Mostly, yes. PVC is short for polyvinyl chloride, so technically, all PVC has vinyl in it. PVC vinyl is typically made of a variety of composite materials, including vinyl, and it’s a little cheaper and a little more flexible than pure vinyl. There is another type of fencing called virgin vinyl that is 100 percent vinyl, and it’s known to have even stronger resistance against warping in extreme heat. It resists fading colors and will break cleanly rather than leaving shards of fibers if it’s damaged.

Q. How long can a vinyl fence last?

Most vinyl fences last anywhere from 10 to 30 years, depending on the weather conditions and the type of materials used to make the vinyl fence.

Q.How much does a 100-foot vinyl fence cost

For a basic plastic vinyl fence that’s 100 linear feet, you’ll probably pay between $1,500 and $6,000 depending on the fence design, labor, terrain, and number of gates.

Q.Is a vinyl fence good for dog owners?

Vinyl fences are a top choice for dog owners. Dogs tend to want to scratch, sniff, and otherwise agitate a wooden fence. Wood tends to have insects, and it carries the scent of other animals longer than plastic. Vinyl fences are uninteresting to dogs who won’t feel a need to scratch or sniff it all the time.

They’re also safer for dogs than a chain-link fence or an iron fence that the dog could potentially get stuck in. And since plastic fence panels are installed in a single piece, there are also no rusty or broken nails to hurt your furry friend.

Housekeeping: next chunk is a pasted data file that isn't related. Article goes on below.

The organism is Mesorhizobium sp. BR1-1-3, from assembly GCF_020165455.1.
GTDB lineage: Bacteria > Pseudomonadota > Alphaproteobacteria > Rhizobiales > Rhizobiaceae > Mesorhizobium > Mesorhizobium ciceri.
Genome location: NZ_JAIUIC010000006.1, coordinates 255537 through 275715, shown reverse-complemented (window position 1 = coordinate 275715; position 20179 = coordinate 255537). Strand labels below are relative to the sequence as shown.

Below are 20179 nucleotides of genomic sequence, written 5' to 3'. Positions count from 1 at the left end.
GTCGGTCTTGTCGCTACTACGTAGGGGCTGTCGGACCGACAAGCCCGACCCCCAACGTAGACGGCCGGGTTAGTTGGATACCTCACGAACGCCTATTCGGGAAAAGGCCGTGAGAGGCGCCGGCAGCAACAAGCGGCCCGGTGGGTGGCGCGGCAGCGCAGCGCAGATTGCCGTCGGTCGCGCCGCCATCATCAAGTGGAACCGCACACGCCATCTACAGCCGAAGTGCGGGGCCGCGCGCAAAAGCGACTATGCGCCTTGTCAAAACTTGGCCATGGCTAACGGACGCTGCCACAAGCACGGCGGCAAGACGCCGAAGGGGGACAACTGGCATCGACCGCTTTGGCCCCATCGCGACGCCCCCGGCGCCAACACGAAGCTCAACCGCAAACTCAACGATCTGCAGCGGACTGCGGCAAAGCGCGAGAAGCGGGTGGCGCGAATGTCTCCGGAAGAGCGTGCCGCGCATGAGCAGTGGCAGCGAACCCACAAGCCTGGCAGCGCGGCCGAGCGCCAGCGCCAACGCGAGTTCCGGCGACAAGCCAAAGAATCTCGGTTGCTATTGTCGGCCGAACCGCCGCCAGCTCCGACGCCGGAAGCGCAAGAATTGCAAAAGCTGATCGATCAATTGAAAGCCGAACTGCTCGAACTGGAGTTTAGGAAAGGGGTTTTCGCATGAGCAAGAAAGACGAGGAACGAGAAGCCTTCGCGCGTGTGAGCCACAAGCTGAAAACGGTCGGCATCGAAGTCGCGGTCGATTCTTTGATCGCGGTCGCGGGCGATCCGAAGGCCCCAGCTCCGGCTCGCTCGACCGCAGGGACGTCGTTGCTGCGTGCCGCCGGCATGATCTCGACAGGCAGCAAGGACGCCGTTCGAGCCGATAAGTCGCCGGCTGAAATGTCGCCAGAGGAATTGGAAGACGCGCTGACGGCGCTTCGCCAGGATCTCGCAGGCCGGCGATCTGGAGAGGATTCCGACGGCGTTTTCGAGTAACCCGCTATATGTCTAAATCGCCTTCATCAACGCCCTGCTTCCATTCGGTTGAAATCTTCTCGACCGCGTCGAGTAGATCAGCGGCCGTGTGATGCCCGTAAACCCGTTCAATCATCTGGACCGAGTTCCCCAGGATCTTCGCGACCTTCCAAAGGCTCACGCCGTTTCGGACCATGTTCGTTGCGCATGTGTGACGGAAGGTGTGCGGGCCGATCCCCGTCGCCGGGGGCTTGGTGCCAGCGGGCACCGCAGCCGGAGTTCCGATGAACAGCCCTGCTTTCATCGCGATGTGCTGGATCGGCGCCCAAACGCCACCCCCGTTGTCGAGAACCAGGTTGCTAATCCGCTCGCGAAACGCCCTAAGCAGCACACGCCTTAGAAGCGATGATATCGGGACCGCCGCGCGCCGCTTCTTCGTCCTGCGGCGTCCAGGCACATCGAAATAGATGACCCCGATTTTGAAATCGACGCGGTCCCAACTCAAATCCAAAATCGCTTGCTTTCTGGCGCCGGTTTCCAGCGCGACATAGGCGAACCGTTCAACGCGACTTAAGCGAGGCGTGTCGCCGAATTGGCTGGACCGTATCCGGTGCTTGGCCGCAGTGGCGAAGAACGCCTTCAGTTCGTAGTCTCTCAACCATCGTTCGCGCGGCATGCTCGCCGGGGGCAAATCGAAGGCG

Q.Do I need to paint vinyl fencing? 

The short answer is no. Vinyl fencing does not need to be painted since it comes in white, red, beige, black, and brown. Those are the most common colors that are also widely accepted to an HOA (if that’s a consideration for you). Vinyl fences do not require yearly painting, staining, or sealing as a wooden fence does.

Having said that, if you want to have a vinyl fence painted a different color, then it’s possible to do so. A professional will likely use epoxy paint, but the caveat is that the paint will not last all that long. Since paint doesn’t adhere to smooth plastic as well as porous wood, it will eventually peel off and look unsightly—thus undoing the crisp appearance of a non-painted vinyl fence. Most importantly, painting a fence could void the warranty, so ask the fence installer before painting it.

Sources: HomeAdvisor, Lawnstarter, HomeGuide, Fixr

Consult a pro

Receive free, no-commitment estimates from licensed fence experts near you.

HomeAdvisor Logo+ Logo

Comments are closed.